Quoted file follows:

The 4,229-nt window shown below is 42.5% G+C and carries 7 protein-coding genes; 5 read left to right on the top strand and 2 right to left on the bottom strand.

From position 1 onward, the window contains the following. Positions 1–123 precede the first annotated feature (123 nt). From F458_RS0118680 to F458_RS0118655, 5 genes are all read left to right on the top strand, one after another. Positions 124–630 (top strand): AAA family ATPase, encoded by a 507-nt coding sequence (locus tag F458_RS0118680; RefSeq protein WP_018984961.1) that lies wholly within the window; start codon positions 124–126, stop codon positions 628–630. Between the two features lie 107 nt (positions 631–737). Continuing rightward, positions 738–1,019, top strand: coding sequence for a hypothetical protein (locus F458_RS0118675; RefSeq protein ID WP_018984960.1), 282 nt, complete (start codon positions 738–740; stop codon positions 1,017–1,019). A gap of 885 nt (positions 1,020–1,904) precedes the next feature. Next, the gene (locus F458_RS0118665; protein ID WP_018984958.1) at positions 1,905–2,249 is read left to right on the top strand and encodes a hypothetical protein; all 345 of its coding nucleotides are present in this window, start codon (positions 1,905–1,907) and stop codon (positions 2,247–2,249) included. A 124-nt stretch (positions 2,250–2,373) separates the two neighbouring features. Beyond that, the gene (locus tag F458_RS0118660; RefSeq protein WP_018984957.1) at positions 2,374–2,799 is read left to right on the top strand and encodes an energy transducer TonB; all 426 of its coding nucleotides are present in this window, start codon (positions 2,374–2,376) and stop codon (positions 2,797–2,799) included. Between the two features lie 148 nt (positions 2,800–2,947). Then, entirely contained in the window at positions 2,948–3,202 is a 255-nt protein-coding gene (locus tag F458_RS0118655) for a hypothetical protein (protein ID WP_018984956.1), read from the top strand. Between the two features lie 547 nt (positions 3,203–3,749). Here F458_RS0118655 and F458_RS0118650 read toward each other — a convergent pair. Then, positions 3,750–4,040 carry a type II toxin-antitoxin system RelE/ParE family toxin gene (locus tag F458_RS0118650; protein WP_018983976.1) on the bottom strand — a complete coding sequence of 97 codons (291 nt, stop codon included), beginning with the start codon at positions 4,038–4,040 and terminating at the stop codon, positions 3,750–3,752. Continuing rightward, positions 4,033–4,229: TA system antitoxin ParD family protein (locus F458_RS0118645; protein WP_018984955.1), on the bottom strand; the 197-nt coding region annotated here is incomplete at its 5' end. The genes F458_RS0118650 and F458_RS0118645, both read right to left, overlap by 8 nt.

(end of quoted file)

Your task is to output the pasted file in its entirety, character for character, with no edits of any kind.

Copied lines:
The 4,229-nt window shown below is 42.5% G+C and carries 7 protein-coding genes; 5 read left to right on the top strand and 2 right to left on the bottom strand.

From position 1 onward, the window contains the following. Positions 1–123 precede the first annotated feature (123 nt). From F458_RS0118680 to F458_RS0118655, 5 genes are all read left to right on the top strand, one after another. Positions 124–630 (top strand): AAA family ATPase, encoded by a 507-nt coding sequence (locus tag F458_RS0118680; RefSeq protein WP_018984961.1) that lies wholly within the window; start codon positions 124–126, stop codon positions 628–630. Between the two features lie 107 nt (positions 631–737). Continuing rightward, positions 738–1,019, top strand: coding sequence for a hypothetical protein (locus F458_RS0118675; RefSeq protein ID WP_018984960.1), 282 nt, complete (start codon positions 738–740; stop codon positions 1,017–1,019). A gap of 885 nt (positions 1,020–1,904) precedes the next feature. Next, the gene (locus F458_RS0118665; protein ID WP_018984958.1) at positions 1,905–2,249 is read left to right on the top strand and encodes a hypothetical protein; all 345 of its coding nucleotides are present in this window, start codon (positions 1,905–1,907) and stop codon (positions 2,247–2,249) included. A 124-nt stretch (positions 2,250–2,373) separates the two neighbouring features. Beyond that, the gene (locus tag F458_RS0118660; RefSeq protein WP_018984957.1) at positions 2,374–2,799 is read left to right on the top strand and encodes an energy transducer TonB; all 426 of its coding nucleotides are present in this window, start codon (positions 2,374–2,376) and stop codon (positions 2,797–2,799) included. Between the two features lie 148 nt (positions 2,800–2,947). Then, entirely contained in the window at positions 2,948–3,202 is a 255-nt protein-coding gene (locus tag F458_RS0118655) for a hypothetical protein (protein ID WP_018984956.1), read from the top strand. Between the two features lie 547 nt (positions 3,203–3,749). Here F458_RS0118655 and F458_RS0118650 read toward each other — a convergent pair. Then, positions 3,750–4,040 carry a type II toxin-antitoxin system RelE/ParE family toxin gene (locus tag F458_RS0118650; protein WP_018983976.1) on the bottom strand — a complete coding sequence of 97 codons (291 nt, stop codon included), beginning with the start codon at positions 4,038–4,040 and terminating at the stop codon, positions 3,750–3,752. Continuing rightward, positions 4,033–4,229: TA system antitoxin ParD family protein (locus F458_RS0118645; protein WP_018984955.1), on the bottom strand; the 197-nt coding region annotated here is incomplete at its 5' end. The genes F458_RS0118650 and F458_RS0118645, both read right to left, overlap by 8 nt.